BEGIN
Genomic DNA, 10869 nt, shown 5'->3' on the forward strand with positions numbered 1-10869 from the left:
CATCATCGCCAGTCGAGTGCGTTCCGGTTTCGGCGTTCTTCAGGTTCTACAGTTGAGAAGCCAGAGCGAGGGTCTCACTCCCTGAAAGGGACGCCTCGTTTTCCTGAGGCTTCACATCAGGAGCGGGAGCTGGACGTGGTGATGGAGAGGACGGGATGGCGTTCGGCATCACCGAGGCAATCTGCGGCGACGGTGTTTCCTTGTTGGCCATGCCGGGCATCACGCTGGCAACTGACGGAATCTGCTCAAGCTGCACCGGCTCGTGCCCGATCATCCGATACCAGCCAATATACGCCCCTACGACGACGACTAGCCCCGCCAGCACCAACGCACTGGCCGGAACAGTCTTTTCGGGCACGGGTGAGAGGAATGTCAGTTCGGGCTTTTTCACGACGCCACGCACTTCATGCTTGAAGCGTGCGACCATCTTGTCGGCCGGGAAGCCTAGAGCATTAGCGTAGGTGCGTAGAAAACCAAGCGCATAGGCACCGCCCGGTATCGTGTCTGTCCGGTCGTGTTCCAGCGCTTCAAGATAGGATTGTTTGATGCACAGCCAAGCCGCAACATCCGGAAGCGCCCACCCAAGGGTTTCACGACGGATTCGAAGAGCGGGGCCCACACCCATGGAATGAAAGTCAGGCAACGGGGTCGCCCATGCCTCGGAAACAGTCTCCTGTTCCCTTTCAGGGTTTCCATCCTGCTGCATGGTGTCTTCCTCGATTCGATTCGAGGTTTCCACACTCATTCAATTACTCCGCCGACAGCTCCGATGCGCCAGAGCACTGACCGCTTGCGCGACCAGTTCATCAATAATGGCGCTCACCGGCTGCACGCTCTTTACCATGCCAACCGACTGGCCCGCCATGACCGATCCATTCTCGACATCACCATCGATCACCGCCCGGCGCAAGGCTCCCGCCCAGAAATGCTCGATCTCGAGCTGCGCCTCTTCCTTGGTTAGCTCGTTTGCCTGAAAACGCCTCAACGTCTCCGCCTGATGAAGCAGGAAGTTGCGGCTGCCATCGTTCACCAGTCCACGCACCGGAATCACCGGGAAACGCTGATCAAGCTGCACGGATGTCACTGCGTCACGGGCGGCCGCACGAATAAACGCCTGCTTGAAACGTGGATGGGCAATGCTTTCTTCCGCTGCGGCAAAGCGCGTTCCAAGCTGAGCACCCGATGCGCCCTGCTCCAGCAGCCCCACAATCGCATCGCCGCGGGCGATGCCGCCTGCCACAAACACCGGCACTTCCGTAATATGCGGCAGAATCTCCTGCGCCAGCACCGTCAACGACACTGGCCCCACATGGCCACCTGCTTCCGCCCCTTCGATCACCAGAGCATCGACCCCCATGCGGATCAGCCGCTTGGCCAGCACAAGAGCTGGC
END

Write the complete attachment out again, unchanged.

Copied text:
Genomic DNA, 10869 nt, shown 5'->3' on the forward strand with positions numbered 1-10869 from the left:
CATCATCGCCAGTCGAGTGCGTTCCGGTTTCGGCGTTCTTCAGGTTCTACAGTTGAGAAGCCAGAGCGAGGGTCTCACTCCCTGAAAGGGACGCCTCGTTTTCCTGAGGCTTCACATCAGGAGCGGGAGCTGGACGTGGTGATGGAGAGGACGGGATGGCGTTCGGCATCACCGAGGCAATCTGCGGCGACGGTGTTTCCTTGTTGGCCATGCCGGGCATCACGCTGGCAACTGACGGAATCTGCTCAAGCTGCACCGGCTCGTGCCCGATCATCCGATACCAGCCAATATACGCCCCTACGACGACGACTAGCCCCGCCAGCACCAACGCACTGGCCGGAACAGTCTTTTCGGGCACGGGTGAGAGGAATGTCAGTTCGGGCTTTTTCACGACGCCACGCACTTCATGCTTGAAGCGTGCGACCATCTTGTCGGCCGGGAAGCCTAGAGCATTAGCGTAGGTGCGTAGAAAACCAAGCGCATAGGCACCGCCCGGTATCGTGTCTGTCCGGTCGTGTTCCAGCGCTTCAAGATAGGATTGTTTGATGCACAGCCAAGCCGCAACATCCGGAAGCGCCCACCCAAGGGTTTCACGACGGATTCGAAGAGCGGGGCCCACACCCATGGAATGAAAGTCAGGCAACGGGGTCGCCCATGCCTCGGAAACAGTCTCCTGTTCCCTTTCAGGGTTTCCATCCTGCTGCATGGTGTCTTCCTCGATTCGATTCGAGGTTTCCACACTCATTCAATTACTCCGCCGACAGCTCCGATGCGCCAGAGCACTGACCGCTTGCGCGACCAGTTCATCAATAATGGCGCTCACCGGCTGCACGCTCTTTACCATGCCAACCGACTGGCCCGCCATGACCGATCCATTCTCGACATCACCATCGATCACCGCCCGGCGCAAGGCTCCCGCCCAGAAATGCTCGATCTCGAGCTGCGCCTCTTCCTTGGTTAGCTCGTTTGCCTGAAAACGCCTCAACGTCTCCGCCTGATGAAGCAGGAAGTTGCGGCTGCCATCGTTCACCAGTCCACGCACCGGAATCACCGGGAAACGCTGATCAAGCTGCACGGATGTCACTGCGTCACGGGCGGCCGCACGAATAAACGCCTGCTTGAAACGTGGATGGGCAATGCTTTCTTCCGCTGCGGCAAAGCGCGTTCCAAGCTGAGCACCCGATGCGCCCTGCTCCAGCAGCCCCACAATCGCATCGCCGCGGGCGATGCCGCCTGCCACAAACACCGGCACTTCCGTAATATGCGGCAGAATCTCCTGCGCCAGCACCGTCAACGACACTGGCCCCACATGGCCACCTGCTTCCGCCCCTTCGATCACCAGAGCATCGACCCCCATGCGGATCAGCCGCTTGGCCAGCACAAGAGCTGGC